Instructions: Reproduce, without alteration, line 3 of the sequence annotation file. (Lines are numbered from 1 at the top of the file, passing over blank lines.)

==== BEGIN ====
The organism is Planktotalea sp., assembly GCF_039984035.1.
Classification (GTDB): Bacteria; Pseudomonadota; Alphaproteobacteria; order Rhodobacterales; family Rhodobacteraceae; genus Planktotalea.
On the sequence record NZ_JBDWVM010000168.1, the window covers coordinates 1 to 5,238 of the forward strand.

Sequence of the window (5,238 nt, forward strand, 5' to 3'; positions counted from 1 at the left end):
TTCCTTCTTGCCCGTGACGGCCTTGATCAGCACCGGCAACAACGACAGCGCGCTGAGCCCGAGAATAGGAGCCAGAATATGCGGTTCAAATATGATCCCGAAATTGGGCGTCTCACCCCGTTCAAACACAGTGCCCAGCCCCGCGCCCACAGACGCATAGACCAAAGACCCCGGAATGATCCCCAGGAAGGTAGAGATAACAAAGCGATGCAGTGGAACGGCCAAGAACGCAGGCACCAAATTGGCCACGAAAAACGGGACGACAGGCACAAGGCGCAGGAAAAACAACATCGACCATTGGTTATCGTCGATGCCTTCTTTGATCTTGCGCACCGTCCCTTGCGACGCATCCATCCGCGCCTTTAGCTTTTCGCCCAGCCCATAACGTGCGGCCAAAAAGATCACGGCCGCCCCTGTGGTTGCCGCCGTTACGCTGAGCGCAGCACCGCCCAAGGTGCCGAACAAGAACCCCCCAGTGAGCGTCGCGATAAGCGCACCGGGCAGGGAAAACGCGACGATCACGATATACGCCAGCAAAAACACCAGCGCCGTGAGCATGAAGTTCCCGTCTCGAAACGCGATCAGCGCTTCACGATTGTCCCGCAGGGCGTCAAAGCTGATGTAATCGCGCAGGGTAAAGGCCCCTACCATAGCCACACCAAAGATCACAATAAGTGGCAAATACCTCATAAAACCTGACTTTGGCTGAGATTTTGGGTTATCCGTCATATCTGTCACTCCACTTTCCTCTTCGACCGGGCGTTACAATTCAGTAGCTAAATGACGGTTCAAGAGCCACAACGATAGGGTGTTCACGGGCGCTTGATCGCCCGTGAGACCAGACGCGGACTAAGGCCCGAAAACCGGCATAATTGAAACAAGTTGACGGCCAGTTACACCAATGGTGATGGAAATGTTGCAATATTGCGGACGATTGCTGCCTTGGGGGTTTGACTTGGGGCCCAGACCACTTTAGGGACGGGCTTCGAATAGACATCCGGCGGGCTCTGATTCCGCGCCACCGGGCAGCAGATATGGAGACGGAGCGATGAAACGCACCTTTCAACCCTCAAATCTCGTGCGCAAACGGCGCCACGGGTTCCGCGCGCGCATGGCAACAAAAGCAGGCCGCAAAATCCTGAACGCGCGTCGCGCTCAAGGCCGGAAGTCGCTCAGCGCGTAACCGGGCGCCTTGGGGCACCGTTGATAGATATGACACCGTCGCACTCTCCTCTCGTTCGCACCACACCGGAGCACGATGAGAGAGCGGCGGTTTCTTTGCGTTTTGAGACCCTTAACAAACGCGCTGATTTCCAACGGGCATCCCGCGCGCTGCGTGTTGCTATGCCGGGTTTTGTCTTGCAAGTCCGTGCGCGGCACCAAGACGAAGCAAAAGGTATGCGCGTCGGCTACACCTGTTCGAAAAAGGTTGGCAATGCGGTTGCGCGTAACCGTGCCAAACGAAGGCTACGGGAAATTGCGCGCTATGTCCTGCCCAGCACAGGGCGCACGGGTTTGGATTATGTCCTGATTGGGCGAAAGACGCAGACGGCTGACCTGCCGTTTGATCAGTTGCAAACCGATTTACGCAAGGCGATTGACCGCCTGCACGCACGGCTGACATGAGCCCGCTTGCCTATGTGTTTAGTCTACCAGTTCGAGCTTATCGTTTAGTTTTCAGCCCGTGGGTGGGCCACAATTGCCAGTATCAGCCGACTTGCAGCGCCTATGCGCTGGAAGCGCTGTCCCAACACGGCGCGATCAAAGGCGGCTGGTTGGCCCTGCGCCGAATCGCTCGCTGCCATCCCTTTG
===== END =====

On the sequence record NZ_JBDWVM010000168.1, the window covers coordinates 1 to 5,238 of the forward strand.